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Body Confidence Day: Nutritionist discusses healthy diets and tips for students


by David Kwartler

Health coach Susan Altman spoke D-block yesterday in the Auditorium as a part of Body Confidence Day. She had a visual presentation that she used to structure her discussion. She began by introducing herself and describing her education at Trinity College and the Institute for Integrative Nutrition. She said that she had also studied the psychological side of nutrition and eating disorders.

Altman explained that each person had individual variables that affect the right nutritional strategy for them, including age, genetics, and physical activity. She explained that “nutrition is powerful” and has the ability to control one’s mental and physical wellness. According to Altman, the quality of one’s diet can have a profound effect on one’s energy level.

Her first slide showed different types of nutrients that foods are composed of. She explained the difference between carbohydrates, proteins, and fats, and described how each affected energy level. She detailed the role of vitamins, minerals, fiber, and water in a balanced diet, and recommended to “use caution” on low-carb or gluten-free diets, as each person has different nutritional needs and balance between different nutrients is key.

Altman asked the audience for their input on several scenarios to illustrate her tips. She asked whether it was beneficial to eat a high-carb dinner or an energizing breakfast before a big test or game. She explained that it is necessary to have carbohydrate-heavy meals for energy, as carbohydrates are the most easily used and replenished nutrients. Altman stressed that a big breakfast was necessary to stay fueled all day, and it may be necessary to wake up ten minutes earlier to consume the necessary nutrients for constant energy.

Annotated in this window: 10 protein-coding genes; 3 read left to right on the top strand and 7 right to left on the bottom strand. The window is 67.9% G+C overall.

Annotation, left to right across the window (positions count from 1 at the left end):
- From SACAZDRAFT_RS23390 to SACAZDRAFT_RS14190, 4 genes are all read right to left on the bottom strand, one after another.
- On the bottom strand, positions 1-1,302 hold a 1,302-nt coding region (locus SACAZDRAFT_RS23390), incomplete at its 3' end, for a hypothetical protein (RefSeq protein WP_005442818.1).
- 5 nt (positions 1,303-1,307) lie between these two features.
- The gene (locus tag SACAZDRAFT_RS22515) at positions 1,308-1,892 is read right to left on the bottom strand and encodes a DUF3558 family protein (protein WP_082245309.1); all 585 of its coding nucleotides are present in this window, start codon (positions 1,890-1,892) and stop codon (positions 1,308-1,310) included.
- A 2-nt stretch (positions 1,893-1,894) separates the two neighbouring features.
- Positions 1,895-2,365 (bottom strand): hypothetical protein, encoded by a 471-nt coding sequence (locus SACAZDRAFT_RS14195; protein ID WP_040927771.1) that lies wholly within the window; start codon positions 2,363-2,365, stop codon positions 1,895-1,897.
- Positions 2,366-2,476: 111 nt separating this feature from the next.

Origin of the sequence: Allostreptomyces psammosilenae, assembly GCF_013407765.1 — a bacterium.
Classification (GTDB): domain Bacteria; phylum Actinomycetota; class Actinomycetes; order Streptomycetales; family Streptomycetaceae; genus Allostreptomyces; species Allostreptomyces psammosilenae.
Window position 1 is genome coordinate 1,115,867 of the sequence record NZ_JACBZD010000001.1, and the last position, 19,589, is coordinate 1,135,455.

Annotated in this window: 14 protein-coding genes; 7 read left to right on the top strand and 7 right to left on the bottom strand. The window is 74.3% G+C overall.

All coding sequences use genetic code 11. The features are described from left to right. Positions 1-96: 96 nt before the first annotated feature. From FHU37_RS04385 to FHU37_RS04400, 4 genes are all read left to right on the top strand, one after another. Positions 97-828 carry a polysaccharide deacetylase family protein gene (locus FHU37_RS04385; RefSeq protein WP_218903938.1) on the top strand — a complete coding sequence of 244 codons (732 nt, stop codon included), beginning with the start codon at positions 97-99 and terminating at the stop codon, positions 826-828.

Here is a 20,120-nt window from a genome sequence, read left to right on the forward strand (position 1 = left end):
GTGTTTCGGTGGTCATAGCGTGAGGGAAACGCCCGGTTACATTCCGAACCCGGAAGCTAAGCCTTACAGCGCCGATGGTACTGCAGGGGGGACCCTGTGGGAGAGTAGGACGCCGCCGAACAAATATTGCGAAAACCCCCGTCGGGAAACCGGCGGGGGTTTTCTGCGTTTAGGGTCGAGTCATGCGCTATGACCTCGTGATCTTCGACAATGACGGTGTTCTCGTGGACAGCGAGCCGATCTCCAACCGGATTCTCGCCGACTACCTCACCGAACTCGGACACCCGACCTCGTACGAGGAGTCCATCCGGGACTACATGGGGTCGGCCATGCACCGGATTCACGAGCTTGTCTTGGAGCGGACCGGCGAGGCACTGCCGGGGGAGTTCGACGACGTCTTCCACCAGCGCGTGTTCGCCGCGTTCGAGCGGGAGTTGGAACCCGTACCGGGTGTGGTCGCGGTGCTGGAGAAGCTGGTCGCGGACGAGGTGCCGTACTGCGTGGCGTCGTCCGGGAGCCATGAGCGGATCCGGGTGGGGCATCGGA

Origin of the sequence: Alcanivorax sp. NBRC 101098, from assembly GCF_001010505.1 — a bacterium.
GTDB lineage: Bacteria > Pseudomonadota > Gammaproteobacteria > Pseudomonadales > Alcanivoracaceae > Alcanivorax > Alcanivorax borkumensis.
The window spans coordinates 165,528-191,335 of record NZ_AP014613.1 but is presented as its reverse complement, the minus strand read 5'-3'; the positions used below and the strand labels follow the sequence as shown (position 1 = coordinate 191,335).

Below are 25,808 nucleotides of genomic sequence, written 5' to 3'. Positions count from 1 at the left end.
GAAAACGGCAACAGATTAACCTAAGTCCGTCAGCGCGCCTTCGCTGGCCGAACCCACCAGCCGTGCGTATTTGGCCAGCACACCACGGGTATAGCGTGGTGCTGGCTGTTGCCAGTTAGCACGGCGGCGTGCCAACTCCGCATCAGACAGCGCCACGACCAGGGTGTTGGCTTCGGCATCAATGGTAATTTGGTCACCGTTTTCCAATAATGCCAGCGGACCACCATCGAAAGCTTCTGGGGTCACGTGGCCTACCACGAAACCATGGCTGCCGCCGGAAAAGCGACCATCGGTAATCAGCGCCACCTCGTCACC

Altman interwove facts and interesting information throughout the presentation. She explained how a kidney takes 45-90 minutes to process liquid, and how to avoid feeling bloated before exercise from water weight.

She shared the concept of a whole food, a plant with every edible part still intact, being much more nutritious than simply its juice. Altman displayed her recipe for a homemade sports drink, containing orange juice, sugar, salt and water. According to her, this ratio of salt and sugar was more hydrating for most active people.

She took questions at the end of the panel and students asked questions pertaining to their lives, such as how to stay awake and energized for a late-night study session or how to balance between salty and sweet cravings. She also criticized protein supplements for containing other additives, and pushed for everyone to eat veggies. Vegetables, she said, are nutritionally balanced and very healthy for sustained energy.

Altman concluded her presentation by saying her message was to “think about how food can help you” feel better.

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